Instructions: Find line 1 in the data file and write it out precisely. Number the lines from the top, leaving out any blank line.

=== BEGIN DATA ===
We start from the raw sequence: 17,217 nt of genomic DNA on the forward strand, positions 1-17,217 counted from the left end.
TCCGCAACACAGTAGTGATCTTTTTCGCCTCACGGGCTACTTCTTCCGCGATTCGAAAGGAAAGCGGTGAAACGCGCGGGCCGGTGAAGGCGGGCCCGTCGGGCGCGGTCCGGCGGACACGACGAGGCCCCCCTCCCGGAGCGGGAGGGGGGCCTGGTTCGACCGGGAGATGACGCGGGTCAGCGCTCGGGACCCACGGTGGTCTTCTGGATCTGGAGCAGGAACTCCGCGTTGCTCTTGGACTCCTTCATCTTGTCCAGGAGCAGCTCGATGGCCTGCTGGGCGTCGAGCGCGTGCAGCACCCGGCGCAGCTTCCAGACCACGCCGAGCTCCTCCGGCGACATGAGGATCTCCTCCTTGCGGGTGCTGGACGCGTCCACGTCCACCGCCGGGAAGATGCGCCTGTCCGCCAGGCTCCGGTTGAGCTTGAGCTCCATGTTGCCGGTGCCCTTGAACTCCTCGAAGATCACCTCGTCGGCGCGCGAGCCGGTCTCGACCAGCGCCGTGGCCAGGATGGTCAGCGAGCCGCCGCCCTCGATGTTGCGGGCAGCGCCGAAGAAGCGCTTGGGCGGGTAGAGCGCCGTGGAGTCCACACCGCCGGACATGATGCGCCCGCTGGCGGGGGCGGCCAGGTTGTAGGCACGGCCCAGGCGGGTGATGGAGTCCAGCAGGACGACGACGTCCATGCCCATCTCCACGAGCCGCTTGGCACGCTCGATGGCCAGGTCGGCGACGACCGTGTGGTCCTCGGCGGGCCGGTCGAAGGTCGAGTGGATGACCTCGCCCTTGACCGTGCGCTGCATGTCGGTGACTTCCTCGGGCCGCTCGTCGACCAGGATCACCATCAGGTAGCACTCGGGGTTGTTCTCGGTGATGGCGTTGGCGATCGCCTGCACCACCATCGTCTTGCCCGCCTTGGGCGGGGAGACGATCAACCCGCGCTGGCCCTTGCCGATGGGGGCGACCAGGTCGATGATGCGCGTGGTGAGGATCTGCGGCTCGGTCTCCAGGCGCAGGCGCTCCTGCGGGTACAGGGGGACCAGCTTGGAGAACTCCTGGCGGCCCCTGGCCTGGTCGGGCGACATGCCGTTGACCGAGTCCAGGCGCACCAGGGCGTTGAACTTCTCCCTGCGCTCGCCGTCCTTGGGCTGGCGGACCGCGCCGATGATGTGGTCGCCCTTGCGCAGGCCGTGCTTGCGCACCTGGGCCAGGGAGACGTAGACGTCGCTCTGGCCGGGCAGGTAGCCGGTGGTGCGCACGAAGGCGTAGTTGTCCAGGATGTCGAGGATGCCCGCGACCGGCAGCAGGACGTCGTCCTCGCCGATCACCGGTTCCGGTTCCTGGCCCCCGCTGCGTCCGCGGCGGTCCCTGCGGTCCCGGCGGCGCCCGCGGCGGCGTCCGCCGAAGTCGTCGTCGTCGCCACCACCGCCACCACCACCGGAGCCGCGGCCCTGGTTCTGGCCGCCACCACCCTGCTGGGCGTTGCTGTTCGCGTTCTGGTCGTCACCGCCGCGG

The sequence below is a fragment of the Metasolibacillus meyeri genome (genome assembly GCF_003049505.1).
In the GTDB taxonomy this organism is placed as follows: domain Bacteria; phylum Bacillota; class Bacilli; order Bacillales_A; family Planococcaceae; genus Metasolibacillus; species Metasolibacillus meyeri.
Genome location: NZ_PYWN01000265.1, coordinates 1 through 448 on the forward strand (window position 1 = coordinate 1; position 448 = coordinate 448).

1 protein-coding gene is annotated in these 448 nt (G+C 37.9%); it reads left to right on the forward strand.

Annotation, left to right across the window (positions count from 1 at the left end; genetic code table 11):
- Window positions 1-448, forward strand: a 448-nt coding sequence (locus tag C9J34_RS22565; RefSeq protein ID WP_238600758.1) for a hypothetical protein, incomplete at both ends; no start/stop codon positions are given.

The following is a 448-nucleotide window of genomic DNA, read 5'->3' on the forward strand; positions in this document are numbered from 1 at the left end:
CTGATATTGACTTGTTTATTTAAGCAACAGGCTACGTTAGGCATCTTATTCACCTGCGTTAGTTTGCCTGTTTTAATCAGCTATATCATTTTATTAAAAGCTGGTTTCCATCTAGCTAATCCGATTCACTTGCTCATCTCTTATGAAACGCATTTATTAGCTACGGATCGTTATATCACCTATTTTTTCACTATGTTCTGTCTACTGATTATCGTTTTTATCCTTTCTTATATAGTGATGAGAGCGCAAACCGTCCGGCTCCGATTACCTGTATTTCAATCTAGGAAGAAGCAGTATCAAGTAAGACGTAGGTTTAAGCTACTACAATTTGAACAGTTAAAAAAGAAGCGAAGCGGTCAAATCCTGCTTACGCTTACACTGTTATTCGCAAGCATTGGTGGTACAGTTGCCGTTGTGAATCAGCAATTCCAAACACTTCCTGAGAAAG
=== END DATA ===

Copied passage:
We start from the raw sequence: 17,217 nt of genomic DNA on the forward strand, positions 1-17,217 counted from the left end.